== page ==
Lesson 10

Drawing Triangles (Part 2)

Let’s draw some more triangles.

10.1: Using a Compass to Estimate Length

  1. Draw a \(40^\circ\) angle.
  2. Use a compass to make sure both sides of your angle have a length of 5 centimeters.
  3. If you connect the ends of the sides you drew to make a triangle, is the third side longer or shorter than 5 centimeters? How can you use a compass to explain your answer?

10.2: Revisiting How Many Can You Draw?

Use the applet to draw triangles.

  1. Draw as many different triangles as you can with each of these sets of measurements:

    1. One angle measures \(40^\circ\), one side measures 4 cm and one side measures 5 cm.
    2. Two sides measure 6 cm and one angle measures \(100^\circ\)
  2. Did either of these sets of measurements determine one unique triangle? How do you know? 

 

10.3: Three Angles

Use the applet to draw triangles. Sides can overlap.

  1. Draw as many different triangles as you can with each of these sets of measurements:
    1. One angle measures \(50^\circ\), one measures \(60^\circ\), and one measures \(70^\circ\).
    2. One angle measures \(50^\circ\), one measures \(60^\circ\), and one measures \(100^\circ\).
  2. Did either of these sets of measurements determine one unique triangle? How do you know?

 


Using only the point, segment, and compass tools provided, create an equilateral triangle. You are only successful if the triangle remains equilateral while dragging its vertices around.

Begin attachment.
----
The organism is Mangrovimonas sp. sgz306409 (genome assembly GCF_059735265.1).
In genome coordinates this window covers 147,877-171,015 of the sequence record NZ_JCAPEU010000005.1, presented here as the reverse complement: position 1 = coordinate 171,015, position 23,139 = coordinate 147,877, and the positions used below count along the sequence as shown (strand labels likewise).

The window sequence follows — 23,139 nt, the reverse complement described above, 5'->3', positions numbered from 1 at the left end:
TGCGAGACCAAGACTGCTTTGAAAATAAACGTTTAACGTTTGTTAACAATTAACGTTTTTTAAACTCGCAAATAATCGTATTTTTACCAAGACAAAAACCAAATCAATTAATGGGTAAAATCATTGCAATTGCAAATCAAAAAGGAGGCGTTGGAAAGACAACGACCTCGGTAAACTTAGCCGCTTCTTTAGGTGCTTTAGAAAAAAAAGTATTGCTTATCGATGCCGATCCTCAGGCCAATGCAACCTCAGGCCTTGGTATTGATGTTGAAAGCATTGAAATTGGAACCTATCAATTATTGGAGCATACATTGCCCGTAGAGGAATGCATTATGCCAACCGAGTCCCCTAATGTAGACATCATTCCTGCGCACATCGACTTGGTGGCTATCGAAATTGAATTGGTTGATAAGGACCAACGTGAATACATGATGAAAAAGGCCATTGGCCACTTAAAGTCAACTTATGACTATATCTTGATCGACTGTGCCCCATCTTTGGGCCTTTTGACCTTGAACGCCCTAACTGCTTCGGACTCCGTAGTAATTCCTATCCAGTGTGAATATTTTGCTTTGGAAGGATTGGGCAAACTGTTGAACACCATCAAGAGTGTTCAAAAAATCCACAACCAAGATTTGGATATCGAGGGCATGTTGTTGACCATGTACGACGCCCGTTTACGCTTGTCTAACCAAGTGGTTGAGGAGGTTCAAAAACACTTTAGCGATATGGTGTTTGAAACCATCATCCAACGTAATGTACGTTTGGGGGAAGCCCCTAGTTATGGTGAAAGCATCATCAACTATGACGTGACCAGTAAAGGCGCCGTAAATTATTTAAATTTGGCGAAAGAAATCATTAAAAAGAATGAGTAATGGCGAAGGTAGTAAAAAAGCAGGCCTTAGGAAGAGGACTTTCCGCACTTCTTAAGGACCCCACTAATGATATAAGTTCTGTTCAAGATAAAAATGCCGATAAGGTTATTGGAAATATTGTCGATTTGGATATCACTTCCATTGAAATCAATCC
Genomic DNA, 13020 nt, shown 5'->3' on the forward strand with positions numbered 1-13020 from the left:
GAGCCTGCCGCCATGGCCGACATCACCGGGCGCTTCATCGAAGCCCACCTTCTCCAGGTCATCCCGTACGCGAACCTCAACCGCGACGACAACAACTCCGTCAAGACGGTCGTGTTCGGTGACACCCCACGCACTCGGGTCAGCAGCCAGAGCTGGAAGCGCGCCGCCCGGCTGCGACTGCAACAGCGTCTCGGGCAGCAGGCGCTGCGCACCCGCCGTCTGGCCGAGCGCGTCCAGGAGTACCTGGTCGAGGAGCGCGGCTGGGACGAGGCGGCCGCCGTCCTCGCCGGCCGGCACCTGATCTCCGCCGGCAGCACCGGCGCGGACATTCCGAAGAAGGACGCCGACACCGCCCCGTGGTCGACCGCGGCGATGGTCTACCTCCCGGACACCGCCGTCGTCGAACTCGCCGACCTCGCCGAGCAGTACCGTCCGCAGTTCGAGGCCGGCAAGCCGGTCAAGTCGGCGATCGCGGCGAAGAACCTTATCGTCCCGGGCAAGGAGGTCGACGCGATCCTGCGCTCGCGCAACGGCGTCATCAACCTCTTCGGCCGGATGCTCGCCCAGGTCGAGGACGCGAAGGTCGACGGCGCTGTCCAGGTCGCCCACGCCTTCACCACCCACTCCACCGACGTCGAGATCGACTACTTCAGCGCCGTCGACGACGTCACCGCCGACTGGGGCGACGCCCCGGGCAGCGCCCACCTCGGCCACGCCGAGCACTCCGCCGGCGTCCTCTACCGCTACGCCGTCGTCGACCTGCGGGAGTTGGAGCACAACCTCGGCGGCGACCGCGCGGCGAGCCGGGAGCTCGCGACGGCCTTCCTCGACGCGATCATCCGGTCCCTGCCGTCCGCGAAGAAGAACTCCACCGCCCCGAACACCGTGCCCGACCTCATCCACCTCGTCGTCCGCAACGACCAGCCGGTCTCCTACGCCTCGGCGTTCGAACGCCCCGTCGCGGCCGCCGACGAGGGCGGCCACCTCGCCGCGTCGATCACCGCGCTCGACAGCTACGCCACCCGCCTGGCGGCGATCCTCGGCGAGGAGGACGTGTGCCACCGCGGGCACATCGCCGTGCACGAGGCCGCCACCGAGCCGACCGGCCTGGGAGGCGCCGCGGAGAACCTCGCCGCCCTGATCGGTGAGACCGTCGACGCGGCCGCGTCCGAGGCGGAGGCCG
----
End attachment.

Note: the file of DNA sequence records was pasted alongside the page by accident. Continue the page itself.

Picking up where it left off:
GeoGebra Applet DsB2VFYv

Summary

A triangle has six measures: three side lengths and three angle measures.

If we are given three measures, then sometimes, there is no triangle that can be made. For example, there is no triangle with side lengths 1, 2, 5, and there is no triangle with all three angles measuring \(150^\circ\).

Two images. First, a segment 5 units, a circle radius 1 unit centered at an endpoint, a circle radius 2 centered at the other endpoint. Second, 4 segments, joined end to end, each angle 150 degrees.

Sometimes, only one triangle can be made. By this we mean that any triangle we make will be the same, having the same six measures. For example, if a triangle can be made with three given side lengths, then the corresponding angles will have the same measures. Another example is shown here: an angle measuring \(45^\circ\) between two side lengths of 6 and 8 units. With this information, one unique triangle can be made.

Two angles.  First, segments length 6 and 8 meet at a 45 degree angle.  Second, segments length 6 and 8 meet at a 45 degree angle, a dotted line connects the other endpoints.

Sometimes, two or more different triangles can be made with three given measures. For example, here are two different triangles that can be made with an angle measuring \(45^\circ\) and side lengths 6 and 8. Notice the angle is not between the given sides.

Two different triangles are shown.  Both triangles have sides with length 6 and 8, both triangles have 45 degree angles, but one triangle is bigger than the other.

Three pieces of information about a triangle’s side lengths and angle measures may determine no triangles, one unique triangle, or more than one triangle. It depends on the information.